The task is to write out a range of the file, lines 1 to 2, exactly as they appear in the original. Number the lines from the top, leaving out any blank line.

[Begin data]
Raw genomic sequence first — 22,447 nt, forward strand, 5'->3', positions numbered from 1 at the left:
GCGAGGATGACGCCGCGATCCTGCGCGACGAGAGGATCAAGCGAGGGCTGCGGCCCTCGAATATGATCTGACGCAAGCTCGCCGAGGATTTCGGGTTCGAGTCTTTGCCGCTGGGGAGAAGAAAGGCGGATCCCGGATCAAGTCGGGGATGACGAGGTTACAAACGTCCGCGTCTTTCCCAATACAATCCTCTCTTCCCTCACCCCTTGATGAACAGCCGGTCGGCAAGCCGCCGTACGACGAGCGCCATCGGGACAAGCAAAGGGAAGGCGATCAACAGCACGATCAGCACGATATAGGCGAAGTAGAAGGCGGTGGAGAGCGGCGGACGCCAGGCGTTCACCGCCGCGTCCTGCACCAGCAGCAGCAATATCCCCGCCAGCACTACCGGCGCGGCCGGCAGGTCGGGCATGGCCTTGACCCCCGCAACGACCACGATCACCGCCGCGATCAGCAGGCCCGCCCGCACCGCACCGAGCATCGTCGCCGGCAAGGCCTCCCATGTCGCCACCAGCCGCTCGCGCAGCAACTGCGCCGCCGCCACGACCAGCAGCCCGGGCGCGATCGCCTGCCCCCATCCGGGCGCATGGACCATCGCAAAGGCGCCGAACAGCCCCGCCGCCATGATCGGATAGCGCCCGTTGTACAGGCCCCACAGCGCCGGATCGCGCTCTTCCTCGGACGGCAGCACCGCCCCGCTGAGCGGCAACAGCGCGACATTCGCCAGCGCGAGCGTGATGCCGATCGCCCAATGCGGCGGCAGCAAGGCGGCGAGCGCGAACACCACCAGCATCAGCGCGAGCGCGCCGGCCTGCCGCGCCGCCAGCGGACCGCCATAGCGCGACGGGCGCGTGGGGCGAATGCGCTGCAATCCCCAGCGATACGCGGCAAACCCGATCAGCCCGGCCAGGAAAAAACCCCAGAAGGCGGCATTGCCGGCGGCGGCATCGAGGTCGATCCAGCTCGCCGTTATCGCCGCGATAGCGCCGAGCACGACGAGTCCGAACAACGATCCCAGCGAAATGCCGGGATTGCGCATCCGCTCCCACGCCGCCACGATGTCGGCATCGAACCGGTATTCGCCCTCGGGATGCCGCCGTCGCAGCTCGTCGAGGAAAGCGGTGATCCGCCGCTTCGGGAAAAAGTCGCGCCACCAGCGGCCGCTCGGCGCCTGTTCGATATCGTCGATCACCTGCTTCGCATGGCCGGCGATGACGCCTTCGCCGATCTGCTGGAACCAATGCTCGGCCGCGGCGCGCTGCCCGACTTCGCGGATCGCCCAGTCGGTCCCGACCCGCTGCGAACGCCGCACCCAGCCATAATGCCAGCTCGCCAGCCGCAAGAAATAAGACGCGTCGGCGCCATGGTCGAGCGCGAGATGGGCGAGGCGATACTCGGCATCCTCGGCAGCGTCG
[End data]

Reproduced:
Raw genomic sequence first — 22,447 nt, forward strand, 5'->3', positions numbered from 1 at the left:
GCGAGGATGACGCCGCGATCCTGCGCGACGAGAGGATCAAGCGAGGGCTGCGGCCCTCGAATATGATCTGACGCAAGCTCGCCGAGGATTTCGGGTTCGAGTCTTTGCCGCTGGGGAGAAGAAAGGCGGATCCCGGATCAAGTCGGGGATGACGAGGTTACAAACGTCCGCGTCTTTCCCAATACAATCCTCTCTTCCCTCACCCCTTGATGAACAGCCGGTCGGCAAGCCGCCGTACGACGAGCGCCATCGGGACAAGCAAAGGGAAGGCGATCAACAGCACGATCAGCACGATATAGGCGAAGTAGAAGGCGGTGGAGAGCGGCGGACGCCAGGCGTTCACCGCCGCGTCCTGCACCAGCAGCAGCAATATCCCCGCCAGCACTACCGGCGCGGCCGGCAGGTCGGGCATGGCCTTGACCCCCGCAACGACCACGATCACCGCCGCGATCAGCAGGCCCGCCCGCACCGCACCGAGCATCGTCGCCGGCAAGGCCTCCCATGTCGCCACCAGCCGCTCGCGCAGCAACTGCGCCGCCGCCACGACCAGCAGCCCGGGCGCGATCGCCTGCCCCCATCCGGGCGCATGGACCATCGCAAAGGCGCCGAACAGCCCCGCCGCCATGATCGGATAGCGCCCGTTGTACAGGCCCCACAGCGCCGGATCGCGCTCTTCCTCGGACGGCAGCACCGCCCCGCTGAGCGGCAACAGCGCGACATTCGCCAGCGCGAGCGTGATGCCGATCGCCCAATGCGGCGGCAGCAAGGCGGCGAGCGCGAACACCACCAGCATCAGCGCGAGCGCGCCGGCCTGCCGCGCCGCCAGCGGACCGCCATAGCGCGACGGGCGCGTGGGGCGAATGCGCTGCAATCCCCAGCGATACGCGGCAAACCCGATCAGCCCGGCCAGGAAAAAACCCCAGAAGGCGGCATTGCCGGCGGCGGCATCGAGGTCGATCCAGCTCGCCGTTATCGCCGCGATAGCGCCGAGCACGACGAGTCCGAACAACGATCCCAGCGAAATGCCGGGATTGCGCATCCGCTCCCACGCCGCCACGATGTCGGCATCGAACCGGTATTCGCCCTCGGGATGCCGCCGTCGCAGCTCGTCGAGGAAAGCGGTGATCCGCCGCTTCGGGAAAAAGTCGCGCCACCAGCGGCCGCTCGGCGCCTGTTCGATATCGTCGATCACCTGCTTCGCATGGCCGGCGATGACGCCTTCGCCGATCTGCTGGAACCAATGCTCGGCCGCGGCGCGCTGCCCGACTTCGCGGATCGCCCAGTCGGTCCCGACCCGCTGCGAACGCCGCACCCAGCCATAATGCCAGCTCGCCAGCCGCAAGAAATAAGACGCGTCGGCGCCATGGTCGAGCGCGAGATGGGCGAGGCGATACTCGGCATCCTCGGCAGCGTCG